Rally is a fantastic deck. It was probably the best deck in the last Standard, although not by a lot, and it got some toys in the new set in Reflector Mage and Ayli, Eternal Pilgrim. There is a catch with Rally, though. Rally is really tough to play, and people don’t seem to want to learn it. The deck looks weird, has strange play patterns, and during last season, it was drastically underrepresented in the metagame for how good it was. Also, the difference between an average Rally player and a great Rally player is massive compared to, say, the difference between an average Abzan pilot and a great Abzan pilot.
However, I think most of the world is starting to get the memo. This deck is real, and it’s really great. I’ve started to see more of the best players in the room pick up the deck, and while I’m not extremely concerned with my Round 3 Rally opponent, I know that if I want to win the tournament, I’m probably going to have to beat a very good Rally pilot.
Next, I like to prioritize proactive decks over reactive decks for unknown metagames at the Open level. Jeskai Black is a great deck. Jeskai Black will not be a well-represented deck in the first week of a new format. This is because Jeskai Black is a very reactive deck. A well-tuned Jeskai Black list requires a deep understanding of what a format looks like. You must know what you need to beat. Siege Rhino, on the other hand, doesn’t care what’s on the other side of the table. It just hits you for four. Stock in Atarka Red, Ramp, and Abzan goes up. Stock in Jeskai Black and Esper Dragons goes down.
Finally, let’s look at what the intuitive new archetypes will be in the new set. These are the decks that, for the most part, build themselves at least half of the way. I think there will clearly be some sort of aggressive Eldrazi deck. There are a ton of obviously powerful new cards for an Eldrazi Aggro strategy. I think there will be a new Prowess deck with Stormchaser Mage, Slip through Space, and Expedite. I also think there will be a new and improved Eldrazi Ramp deck.
While all of these decks are probably solid choices and might end up being very good decks, I tend to shy away from them unless I have extensive time to test them out. There are simply too many things we don’t know about both the format and how the new decks ought to be built to get great value from playing one of these new decks. However, they should be sleeved up in some sense and added to the gauntlet. I think there will be a decent number of people playing them, and getting games in to understand the matchups is important.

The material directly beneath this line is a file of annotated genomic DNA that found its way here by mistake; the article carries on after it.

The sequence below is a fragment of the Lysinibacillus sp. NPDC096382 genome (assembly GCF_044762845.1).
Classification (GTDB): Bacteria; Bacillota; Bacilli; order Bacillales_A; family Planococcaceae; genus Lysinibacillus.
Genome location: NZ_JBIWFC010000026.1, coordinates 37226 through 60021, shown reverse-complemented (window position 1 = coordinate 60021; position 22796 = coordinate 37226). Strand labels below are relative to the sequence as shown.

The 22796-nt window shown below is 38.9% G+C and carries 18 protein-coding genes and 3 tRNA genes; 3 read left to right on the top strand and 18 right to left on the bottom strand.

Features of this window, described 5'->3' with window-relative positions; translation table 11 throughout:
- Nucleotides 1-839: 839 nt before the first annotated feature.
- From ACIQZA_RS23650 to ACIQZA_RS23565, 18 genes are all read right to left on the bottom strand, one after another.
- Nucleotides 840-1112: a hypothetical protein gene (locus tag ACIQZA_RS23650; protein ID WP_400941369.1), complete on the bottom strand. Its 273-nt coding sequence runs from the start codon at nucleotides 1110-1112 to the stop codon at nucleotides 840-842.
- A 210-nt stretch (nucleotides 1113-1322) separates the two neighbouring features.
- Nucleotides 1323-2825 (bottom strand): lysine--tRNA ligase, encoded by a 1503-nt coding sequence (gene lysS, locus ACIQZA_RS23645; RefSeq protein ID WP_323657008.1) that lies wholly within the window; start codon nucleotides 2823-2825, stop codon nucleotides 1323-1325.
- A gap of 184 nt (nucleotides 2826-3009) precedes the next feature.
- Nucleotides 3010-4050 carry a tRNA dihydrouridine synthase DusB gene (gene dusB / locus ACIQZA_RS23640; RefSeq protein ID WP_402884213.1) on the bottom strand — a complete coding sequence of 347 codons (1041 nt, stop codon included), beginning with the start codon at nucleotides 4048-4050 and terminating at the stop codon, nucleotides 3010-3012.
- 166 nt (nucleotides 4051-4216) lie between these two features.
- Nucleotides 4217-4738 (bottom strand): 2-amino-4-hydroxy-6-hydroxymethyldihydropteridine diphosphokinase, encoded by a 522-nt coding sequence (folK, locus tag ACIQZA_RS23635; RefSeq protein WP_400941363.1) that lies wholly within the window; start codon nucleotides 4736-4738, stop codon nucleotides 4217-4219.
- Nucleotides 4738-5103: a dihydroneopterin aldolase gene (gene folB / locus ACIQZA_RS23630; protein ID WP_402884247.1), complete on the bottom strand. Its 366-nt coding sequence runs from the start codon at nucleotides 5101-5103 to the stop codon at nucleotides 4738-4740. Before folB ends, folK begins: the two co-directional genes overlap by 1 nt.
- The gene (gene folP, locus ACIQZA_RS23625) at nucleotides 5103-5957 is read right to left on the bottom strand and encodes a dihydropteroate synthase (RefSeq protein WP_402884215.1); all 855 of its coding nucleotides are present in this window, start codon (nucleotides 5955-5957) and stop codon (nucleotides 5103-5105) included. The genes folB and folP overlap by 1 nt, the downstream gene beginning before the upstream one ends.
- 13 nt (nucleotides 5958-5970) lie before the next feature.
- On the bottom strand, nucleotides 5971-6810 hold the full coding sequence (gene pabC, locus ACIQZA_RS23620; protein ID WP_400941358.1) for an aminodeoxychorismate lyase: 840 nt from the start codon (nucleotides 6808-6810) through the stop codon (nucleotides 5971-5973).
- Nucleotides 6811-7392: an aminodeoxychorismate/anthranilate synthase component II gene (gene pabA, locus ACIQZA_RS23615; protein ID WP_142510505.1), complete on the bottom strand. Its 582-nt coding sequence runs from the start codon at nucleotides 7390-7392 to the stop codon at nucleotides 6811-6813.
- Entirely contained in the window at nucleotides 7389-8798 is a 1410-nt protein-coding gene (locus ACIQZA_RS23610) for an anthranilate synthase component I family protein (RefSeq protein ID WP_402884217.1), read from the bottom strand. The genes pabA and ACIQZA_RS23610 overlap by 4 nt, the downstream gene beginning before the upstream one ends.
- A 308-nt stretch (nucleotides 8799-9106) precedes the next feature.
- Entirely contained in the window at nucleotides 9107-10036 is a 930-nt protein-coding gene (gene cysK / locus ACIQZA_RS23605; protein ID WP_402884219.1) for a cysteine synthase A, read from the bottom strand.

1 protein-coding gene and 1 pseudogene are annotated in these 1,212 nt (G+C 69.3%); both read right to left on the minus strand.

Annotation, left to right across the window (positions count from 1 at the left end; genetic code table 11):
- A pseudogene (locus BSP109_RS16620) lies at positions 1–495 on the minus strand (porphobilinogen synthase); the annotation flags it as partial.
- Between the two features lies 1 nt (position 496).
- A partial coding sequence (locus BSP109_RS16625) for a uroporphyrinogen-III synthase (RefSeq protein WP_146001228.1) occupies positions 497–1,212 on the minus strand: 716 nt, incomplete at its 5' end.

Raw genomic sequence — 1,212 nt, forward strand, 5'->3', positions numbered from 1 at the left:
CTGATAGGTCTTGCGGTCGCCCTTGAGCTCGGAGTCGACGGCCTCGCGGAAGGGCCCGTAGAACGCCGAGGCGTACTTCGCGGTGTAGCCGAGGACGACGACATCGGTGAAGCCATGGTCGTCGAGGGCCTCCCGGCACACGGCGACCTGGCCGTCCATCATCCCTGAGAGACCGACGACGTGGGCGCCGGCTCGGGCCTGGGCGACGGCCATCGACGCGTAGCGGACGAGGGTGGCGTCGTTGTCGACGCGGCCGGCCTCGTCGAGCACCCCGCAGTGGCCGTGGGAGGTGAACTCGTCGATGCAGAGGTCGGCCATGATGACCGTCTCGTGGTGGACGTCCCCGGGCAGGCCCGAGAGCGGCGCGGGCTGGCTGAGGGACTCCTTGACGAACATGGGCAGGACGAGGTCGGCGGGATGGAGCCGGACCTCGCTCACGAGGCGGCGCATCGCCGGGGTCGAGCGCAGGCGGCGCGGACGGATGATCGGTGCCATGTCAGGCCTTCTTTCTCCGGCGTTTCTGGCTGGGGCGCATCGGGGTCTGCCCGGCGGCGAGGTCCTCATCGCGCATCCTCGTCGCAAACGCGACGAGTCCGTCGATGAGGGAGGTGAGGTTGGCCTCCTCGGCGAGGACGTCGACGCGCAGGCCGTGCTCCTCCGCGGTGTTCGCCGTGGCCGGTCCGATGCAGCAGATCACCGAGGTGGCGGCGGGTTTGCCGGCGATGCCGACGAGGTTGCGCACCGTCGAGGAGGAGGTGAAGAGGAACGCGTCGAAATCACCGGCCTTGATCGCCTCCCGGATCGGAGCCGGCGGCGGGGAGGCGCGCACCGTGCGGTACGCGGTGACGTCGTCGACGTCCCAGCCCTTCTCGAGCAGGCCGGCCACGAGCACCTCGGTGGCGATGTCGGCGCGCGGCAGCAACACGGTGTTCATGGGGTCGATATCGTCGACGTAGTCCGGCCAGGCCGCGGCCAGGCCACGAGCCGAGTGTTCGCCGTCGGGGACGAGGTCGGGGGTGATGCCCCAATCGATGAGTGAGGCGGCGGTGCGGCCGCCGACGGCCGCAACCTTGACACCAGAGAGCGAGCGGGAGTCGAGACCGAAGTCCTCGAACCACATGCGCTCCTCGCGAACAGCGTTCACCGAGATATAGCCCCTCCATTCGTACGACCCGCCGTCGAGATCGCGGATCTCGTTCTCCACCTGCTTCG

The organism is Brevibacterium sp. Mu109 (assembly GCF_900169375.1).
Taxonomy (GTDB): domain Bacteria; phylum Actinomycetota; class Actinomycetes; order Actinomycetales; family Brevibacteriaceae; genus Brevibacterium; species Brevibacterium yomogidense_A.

So my theoretical metagame looks something like this:
High Tier: Abzan Aggro, Four-Color Rally, Atarka Red, Eldrazi Ramp
Middle Tier: Jeskai Black, Eldrazi Aggro, Esper Dragons, Esper Tokens, Mardu, U/R Prowess
Once again, this is my predicted metagame representation, not my ranking of the decks.
So now we have our metagame. What should we play?
I recommend making very safe decisions.
Lots of people will be trying new things in the new set, and for good reason. New cards are fun! However, we are trying to give ourselves the best chance of winning the tournament. Doing too many new things isn’t inherently bad, but unless you are an excellent deckbuilder and metagamer, my advice is to pretend that the new cards you aren’t sure about, and especially the new archetypes you aren’t sure about, are locked until you have better data through a more developed format.
Play something you know is good, not something you hope is good. You will probably beat all the people who are playing something they hope is good, because nine times out of ten, it will either be medium at best, or it will be good but not tuned well enough to be better than the things we know are good.
Whatever you decide to play, make sure you understand what’s important in every high-tier matchup at the very least. Having good matchups against the top expected decks is important, but it’s often hard to cover everything in a format as wide open as a new Standard. Be proactive, be safe, and be prepared for the top decks.